Science and Technology 

New Battery Design Extends the Life of Low-Cost, Lightweight Batteries

New battery design could greatly extend the shelf life of single-use metal-air batteries for electric vehicles, off-grid storage, and other applications. Metal-air batteries are one of the lightest and most compact types of batteries available, but they can have a major limitation: When not in use, they degrade quickly, as corrosion eats away at their metal electrodes. Now, MIT researchers have found a way to substantially reduce that corrosion, making it possible for such batteries to have much longer shelf lives. While typical rechargeable lithium-ion batteries only lose about 5 percent of…

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Science and Technology 

Liquid-Gated Membranes Filter Water With Higher Efficiency, Longer Time to Foul

Filtering and treating water, both for human consumption and to clean industrial and municipal wastewater, accounts for about 13 percent of all electricity consumed in the U.S. and releases about 290 million metric tons of CO2 into the atmosphere every year — roughly equivalent to the combined weight of every human on earth. One of the most common methods of processing water is passing it through a membrane with pores that are sized to filter out particles that are larger than water molecules. However, these membranes are susceptible to “fouling”…

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Science and Technology 

Innovative Approach to Controlling Magnetism Opens Route to Ultra-Low-Power Microchips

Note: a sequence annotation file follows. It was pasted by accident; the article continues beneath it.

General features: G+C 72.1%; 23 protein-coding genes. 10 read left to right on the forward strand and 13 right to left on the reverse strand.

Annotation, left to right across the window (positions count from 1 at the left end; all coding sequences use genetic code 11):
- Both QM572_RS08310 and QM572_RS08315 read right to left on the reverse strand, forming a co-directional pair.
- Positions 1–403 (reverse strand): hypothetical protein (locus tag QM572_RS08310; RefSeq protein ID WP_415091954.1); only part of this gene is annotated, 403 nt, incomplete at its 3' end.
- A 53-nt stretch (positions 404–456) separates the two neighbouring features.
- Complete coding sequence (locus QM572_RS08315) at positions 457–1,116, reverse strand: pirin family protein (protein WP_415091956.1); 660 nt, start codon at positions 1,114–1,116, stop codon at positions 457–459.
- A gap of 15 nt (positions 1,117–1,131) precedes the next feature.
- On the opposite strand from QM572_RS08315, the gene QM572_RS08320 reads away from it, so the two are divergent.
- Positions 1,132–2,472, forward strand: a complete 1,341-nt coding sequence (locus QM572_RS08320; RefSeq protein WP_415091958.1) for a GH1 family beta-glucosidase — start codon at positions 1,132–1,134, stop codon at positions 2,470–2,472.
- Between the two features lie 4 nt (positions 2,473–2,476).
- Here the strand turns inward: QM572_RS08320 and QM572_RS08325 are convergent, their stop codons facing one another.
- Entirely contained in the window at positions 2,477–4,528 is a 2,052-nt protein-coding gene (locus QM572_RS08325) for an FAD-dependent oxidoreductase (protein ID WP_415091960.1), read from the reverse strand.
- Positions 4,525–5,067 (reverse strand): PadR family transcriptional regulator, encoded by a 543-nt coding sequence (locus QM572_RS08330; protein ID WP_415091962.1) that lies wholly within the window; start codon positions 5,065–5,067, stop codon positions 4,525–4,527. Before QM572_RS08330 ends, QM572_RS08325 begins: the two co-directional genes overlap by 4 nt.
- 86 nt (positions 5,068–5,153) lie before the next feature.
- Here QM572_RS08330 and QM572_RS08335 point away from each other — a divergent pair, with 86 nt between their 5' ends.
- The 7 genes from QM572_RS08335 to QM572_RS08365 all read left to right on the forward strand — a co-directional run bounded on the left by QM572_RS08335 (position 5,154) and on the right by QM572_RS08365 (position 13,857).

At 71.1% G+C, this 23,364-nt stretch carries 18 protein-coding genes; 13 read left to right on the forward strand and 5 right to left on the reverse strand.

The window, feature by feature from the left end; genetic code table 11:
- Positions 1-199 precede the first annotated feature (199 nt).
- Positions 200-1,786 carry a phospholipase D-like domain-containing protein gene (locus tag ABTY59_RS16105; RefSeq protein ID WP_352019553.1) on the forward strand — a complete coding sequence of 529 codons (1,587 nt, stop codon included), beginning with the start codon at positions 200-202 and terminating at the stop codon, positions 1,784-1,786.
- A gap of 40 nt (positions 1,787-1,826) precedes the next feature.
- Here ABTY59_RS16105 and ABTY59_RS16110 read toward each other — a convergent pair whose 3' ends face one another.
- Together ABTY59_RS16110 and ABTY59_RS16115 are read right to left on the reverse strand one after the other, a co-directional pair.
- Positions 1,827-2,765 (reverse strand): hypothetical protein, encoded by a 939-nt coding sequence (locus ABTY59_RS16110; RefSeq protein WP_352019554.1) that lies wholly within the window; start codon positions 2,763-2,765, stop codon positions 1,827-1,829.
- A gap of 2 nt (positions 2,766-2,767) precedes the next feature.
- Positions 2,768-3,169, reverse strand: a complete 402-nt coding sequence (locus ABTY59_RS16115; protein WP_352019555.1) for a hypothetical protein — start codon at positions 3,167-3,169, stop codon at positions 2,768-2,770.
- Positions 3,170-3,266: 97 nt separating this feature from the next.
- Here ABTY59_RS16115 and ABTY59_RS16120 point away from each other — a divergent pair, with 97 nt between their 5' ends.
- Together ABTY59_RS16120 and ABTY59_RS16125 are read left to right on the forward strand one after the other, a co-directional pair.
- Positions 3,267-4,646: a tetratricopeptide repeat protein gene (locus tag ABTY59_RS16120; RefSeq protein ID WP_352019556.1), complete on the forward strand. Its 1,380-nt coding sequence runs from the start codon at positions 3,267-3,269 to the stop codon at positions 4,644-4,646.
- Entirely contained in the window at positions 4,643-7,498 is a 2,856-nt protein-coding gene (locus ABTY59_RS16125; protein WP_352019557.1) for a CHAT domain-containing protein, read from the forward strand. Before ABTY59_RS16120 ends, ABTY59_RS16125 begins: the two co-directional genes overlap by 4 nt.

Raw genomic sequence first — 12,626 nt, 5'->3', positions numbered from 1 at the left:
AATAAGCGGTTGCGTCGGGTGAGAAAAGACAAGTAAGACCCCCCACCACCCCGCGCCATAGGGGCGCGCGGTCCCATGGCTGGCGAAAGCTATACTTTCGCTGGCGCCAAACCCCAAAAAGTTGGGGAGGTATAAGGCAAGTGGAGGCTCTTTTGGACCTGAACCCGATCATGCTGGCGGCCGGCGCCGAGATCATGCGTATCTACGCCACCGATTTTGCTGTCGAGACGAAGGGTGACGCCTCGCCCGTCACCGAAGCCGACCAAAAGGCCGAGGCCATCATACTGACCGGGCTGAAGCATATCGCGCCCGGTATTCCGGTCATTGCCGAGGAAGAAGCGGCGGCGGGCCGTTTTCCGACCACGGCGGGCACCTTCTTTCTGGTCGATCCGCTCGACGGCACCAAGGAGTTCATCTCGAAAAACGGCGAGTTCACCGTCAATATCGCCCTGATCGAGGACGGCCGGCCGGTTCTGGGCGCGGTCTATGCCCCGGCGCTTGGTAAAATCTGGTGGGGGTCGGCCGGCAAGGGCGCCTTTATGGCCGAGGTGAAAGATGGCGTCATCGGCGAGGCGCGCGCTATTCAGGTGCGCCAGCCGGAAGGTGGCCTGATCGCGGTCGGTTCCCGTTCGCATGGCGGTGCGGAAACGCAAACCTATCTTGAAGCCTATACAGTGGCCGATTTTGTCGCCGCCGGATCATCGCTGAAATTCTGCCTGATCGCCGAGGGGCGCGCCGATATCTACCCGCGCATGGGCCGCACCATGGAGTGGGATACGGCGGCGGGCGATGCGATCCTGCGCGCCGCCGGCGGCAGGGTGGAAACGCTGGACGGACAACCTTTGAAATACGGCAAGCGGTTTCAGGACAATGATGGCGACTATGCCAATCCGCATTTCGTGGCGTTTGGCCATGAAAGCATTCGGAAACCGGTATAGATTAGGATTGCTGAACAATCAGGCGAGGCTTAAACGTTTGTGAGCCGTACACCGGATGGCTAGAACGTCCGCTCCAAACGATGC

A new approach to controlling magnetism in a microchip could open the doors to memory, computing, and sensing devices that consume drastically less power than existing versions. The approach could also overcome some of the inherent physical limitations that have been slowing progress in this area until now. Researchers at MIT and at Brookhaven National Laboratory have demonstrated that they can control the magnetic properties of a thin-film material simply by applying a small voltage. Changes in magnetic orientation made in this way remain in their new state without the need for…

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Science and Technology 

Borophene Breakthrough Provides New Insight Into a Promising Material

The thinnest flake, just one atom thick, has provided scientists at Yale and the Brookhaven National Laboratory with new insight into a promising material for the next generation of high-speed electronics and a host of practical applications. Sheets of boron, or borophene — a close cousin of graphene, a material 200 times stronger than steel that promised to revolutionize electronics — were first theorized in the mid-1990s, but synthesizing the material has defied scientists for almost a decade. These composite materials, atomically thin with the greatest surface-to-mass ratios, are valuable…

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